makes drama with a purpose
Stewart Mackinnon, Co-Creator and Executive Producer of Amazon’s Man in the High Castle has assembled a global network of partners, journalists and storytellers committed to producing world class drama which explores the pressing issues of our times.
The aim is to connect with a global audience who are looking for distinctive drama which touches their lives and reflects their values.
New content platforms have demonstrated what can be achieved with outstanding drama with multiple meanings which reflect the human condition. Our ambition is to build a European company with the same objectives and known for producing work of a similar standing.
We are looking for other co-producers, writers, journalists, storytellers, directors, broadcasters and platforms etc. who are interested in working together with us to achieve these objectives.
Our current slate includes a number of movies and returning drama series which deal with current environmental, social and political concerns which effect us all.
Stewart has a distinguished track record as a drama producer. He was founder of Headline Pictures, a London-based production company that he formed with the late Mark Shivas who was BBC’s Head of Drama where together they created an impressive catalogue of movies and television dramas. He has four decades of experience producing award winning film and television for the global market.
He developed and produced some of the most iconic award-winning drama including his 40 hour long Amazon series Man In The High Castle which has become the cornerstone of the streaming network’s lineup, winner of two Primetime Emmy’s and many other awards, Quartet Dustin Hoffman’s directorial debut and Golden Globe nominee, The Miners Tapes winner of the Grierson Award, This Little Life BAFTA nominated and winner of the Dennis Potter, BANFF and RTS awards, The Invisible Woman Oscar nominated, starring and directed by Ralph Fiennes, Saboteurs the Prix Italia winning series, and the Emmy Award winning Peter and Wendy starring Stanley Tucci and Paloma Faith.
Circle Pictures and our partners have long standing relationships with leading media organisations including BBC Drama, BBC Films, HBO, ITV, ITV Global Entertainment, Fremantle, Channel 4, Film 4, A&E, ZDF, NRK, Sky Atlantic, Amazon, Microsoft, Sony Entertainment, Lionsgate, Red Arrow, E-One, Catalyst, Edelman and Participant Media. They have worked with many of the world’s leading writers, directors and actors including Sir Ronald Harwood, Adrian Hodges, Howard Brenton, Jed Mercurio, Michael Hirst, Frank Spotnitz, Eric Oleson, Eric Overmyer, David Semel, Abi Morgan, Ian Martin, Georgia Pritchett, Sir Ridley Scott, Mike Newell, Dan Percival, Diarmuid Laurence, Sarah Gavron, Adrian Shergold, Dustin Hoffman, Pierce Brosnan, Rupert Sewell, Michael Douglas, Christoph Waltz, Ralph Fiennes, Kristin Scott Thomas, Sheridan Smith, Tom Hollander, Dame Maggie Smith, Tom Courtenay, Billy Connolly, Michael Gambon and Felicity Jones.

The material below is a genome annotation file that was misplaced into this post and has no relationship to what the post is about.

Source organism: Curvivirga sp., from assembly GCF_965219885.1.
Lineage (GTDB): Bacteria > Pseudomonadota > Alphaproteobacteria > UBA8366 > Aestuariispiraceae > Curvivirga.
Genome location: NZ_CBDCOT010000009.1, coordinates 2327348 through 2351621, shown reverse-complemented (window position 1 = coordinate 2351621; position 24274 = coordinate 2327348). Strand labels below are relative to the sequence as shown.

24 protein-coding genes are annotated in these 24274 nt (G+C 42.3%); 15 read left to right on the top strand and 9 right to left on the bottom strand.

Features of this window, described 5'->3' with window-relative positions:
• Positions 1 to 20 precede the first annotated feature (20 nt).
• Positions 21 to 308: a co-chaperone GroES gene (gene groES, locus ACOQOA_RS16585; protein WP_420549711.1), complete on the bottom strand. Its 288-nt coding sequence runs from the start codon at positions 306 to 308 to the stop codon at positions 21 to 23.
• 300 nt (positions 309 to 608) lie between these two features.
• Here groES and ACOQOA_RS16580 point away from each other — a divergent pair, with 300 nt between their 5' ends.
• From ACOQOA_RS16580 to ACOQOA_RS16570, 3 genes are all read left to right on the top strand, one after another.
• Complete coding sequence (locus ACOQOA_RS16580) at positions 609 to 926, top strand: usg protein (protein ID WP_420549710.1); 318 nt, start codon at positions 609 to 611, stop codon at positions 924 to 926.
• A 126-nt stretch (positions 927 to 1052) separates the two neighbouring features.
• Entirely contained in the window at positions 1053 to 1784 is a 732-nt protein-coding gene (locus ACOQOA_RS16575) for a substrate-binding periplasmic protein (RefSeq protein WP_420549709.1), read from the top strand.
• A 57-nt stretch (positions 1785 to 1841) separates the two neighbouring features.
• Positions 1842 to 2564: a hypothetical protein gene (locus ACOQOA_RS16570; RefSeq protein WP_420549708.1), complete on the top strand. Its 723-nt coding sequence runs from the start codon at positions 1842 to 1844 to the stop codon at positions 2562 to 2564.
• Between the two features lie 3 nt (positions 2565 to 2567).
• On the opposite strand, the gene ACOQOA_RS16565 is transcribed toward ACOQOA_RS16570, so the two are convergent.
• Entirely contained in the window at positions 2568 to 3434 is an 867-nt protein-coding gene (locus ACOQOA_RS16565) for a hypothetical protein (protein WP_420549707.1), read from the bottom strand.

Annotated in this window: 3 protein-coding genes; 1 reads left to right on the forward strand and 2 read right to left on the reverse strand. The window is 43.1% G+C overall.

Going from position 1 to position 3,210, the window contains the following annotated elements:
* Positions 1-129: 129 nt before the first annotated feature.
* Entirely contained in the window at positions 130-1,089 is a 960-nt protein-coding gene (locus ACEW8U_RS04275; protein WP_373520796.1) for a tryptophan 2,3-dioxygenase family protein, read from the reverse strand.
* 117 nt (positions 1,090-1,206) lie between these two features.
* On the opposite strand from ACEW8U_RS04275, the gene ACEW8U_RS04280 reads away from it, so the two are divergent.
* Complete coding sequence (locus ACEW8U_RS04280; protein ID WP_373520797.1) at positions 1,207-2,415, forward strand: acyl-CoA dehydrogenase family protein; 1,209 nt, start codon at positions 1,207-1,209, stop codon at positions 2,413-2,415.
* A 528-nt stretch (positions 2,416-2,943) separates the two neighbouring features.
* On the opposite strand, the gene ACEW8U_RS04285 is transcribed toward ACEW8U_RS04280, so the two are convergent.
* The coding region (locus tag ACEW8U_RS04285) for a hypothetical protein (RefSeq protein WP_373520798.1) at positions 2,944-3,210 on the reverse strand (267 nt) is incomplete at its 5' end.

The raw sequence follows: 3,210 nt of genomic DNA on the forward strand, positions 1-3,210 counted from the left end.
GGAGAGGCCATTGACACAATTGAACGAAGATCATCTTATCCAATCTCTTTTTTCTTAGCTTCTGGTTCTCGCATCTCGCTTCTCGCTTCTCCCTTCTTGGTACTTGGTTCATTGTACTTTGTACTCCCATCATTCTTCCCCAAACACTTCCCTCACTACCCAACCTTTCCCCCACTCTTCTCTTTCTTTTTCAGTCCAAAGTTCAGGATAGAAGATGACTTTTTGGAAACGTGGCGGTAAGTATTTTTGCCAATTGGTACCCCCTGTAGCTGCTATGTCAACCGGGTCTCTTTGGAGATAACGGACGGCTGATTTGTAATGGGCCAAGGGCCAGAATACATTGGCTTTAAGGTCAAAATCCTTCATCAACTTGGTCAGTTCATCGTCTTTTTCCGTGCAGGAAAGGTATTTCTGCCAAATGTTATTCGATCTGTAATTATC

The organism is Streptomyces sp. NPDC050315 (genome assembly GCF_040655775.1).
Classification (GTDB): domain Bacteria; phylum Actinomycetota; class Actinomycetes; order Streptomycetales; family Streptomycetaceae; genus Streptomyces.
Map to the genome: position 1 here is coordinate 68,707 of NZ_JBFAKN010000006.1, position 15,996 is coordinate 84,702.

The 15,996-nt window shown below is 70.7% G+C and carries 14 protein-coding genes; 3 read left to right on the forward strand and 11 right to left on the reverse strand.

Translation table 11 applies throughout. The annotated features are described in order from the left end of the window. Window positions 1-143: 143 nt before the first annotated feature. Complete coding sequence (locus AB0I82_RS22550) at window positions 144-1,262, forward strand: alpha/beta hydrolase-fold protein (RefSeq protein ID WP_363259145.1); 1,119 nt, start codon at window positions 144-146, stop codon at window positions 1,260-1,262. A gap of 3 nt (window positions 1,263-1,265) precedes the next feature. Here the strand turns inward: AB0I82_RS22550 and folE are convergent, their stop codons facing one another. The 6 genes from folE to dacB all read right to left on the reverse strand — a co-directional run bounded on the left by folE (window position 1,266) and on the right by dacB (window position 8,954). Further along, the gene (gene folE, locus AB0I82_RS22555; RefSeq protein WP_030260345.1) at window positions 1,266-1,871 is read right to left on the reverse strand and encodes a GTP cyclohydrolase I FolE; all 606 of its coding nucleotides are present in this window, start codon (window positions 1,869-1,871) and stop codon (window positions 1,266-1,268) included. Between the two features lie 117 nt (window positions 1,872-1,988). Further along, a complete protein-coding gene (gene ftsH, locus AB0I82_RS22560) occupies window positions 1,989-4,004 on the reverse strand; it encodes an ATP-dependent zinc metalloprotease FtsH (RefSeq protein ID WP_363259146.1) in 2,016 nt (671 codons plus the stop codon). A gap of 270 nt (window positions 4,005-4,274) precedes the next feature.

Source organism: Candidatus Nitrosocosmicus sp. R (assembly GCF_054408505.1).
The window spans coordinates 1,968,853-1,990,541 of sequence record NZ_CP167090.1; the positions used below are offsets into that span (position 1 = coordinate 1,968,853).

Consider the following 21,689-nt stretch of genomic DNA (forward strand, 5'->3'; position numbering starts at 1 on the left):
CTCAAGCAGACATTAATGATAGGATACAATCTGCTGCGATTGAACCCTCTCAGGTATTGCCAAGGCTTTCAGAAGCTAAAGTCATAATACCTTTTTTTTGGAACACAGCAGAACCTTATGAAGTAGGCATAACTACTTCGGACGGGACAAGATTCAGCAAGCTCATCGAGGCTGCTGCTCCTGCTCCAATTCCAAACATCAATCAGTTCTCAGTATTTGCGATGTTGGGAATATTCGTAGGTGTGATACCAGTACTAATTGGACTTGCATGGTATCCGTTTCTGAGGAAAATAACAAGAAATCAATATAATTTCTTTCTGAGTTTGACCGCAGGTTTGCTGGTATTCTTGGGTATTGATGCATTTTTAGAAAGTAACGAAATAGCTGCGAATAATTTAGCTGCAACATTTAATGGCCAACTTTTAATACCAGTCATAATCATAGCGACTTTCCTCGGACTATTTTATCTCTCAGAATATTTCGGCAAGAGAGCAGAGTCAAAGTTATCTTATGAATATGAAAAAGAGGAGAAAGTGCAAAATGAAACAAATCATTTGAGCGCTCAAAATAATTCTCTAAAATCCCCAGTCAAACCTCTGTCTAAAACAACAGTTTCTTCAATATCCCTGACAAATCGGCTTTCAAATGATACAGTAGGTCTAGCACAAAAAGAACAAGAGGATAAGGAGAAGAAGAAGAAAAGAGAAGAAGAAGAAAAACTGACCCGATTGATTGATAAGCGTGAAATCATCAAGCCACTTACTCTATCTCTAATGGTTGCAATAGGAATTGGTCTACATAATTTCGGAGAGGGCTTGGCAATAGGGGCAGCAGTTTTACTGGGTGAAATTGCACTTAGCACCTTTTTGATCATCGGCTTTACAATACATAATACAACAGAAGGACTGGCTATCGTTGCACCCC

THE INVISIBLE WOMAN
PETER & WENDY
October 28th, 2020
We thought Reagan was the devil – then came Trump. America, we're rooting for you
By Ian Martin
Veep writer Ian Martin once raged against the Gipper. Forty years later, the US is saddled with a human cronut
HEY! How you guys doing? Longtime British Americanophile “reaching out” across the Atlantic. I’m here to heart you, USA. I’m like “hope the hurting stops soon” (strong-arm mid-tone emoji).
I guess you’re all making a list of The Worst Things Trump Did, then checking it twice because really, who’d believe it. And I know he’s primarily your monstrous problem. But even Brits are citizens of what we used to call “the free world”. Your president was once the leader of it. And one of the very worst things Trump’s done is to make Ronald Reagan look like an intellectual giant. Simply by comparison, Trump has humanised Reagan and elevated his memory to sainthood.
I’m currently researching the Gipper for a project and honestly, next to Trump he genuinely seems like … not the good guy, exactly? But definitely presidential. “Let’s make America great again” was Reagan’s slogan, of course. It was about “American values”, making America great in the world again. Trump’s slogan initially stood for rebuilding economic power. Now it’s shorthand for “let’s win the culture war I relentlessly inflame and sure, bring on an actual armed civil war if I lose the election”.
Of course, Trump’s humanity is at such undetectable levels he makes literally anyone else look like St Francis of Assisi. Infuriatingly, even deadweight predecessors like the Bush dynasty look competent. But Reagan? Along with millions of others in the 1980s, I was there at marches and demonstrations, noisily railing against hated neoliberal Raygun, his nuclear missiles, his utterly insane space force. Oh how we disdained him, this doddery warmonger, this huckleberry clown of a politician. It never occurred to us that 40 years on we’d be contemplating someone so much more clueless, so very much stupider, than Reagan.
None of my business, dear Americans, I know. You’re absolutely right. It’s not my country, it’s yours. You’re the ones pledging allegiance from sea to shining sea. I should butt out. And yet. All this used to be my business, back in the day when Potus was de facto leader of “the west” and led the forces of laissez-faire capitalism against the Evil Empire of Communism. “Ideology”, we used to call it. Man, we thought Reagan was the devil incarnate 40 years ago. Now the news is basically “Self-Satirising Human Cronut Yesterday On Twitter Said …”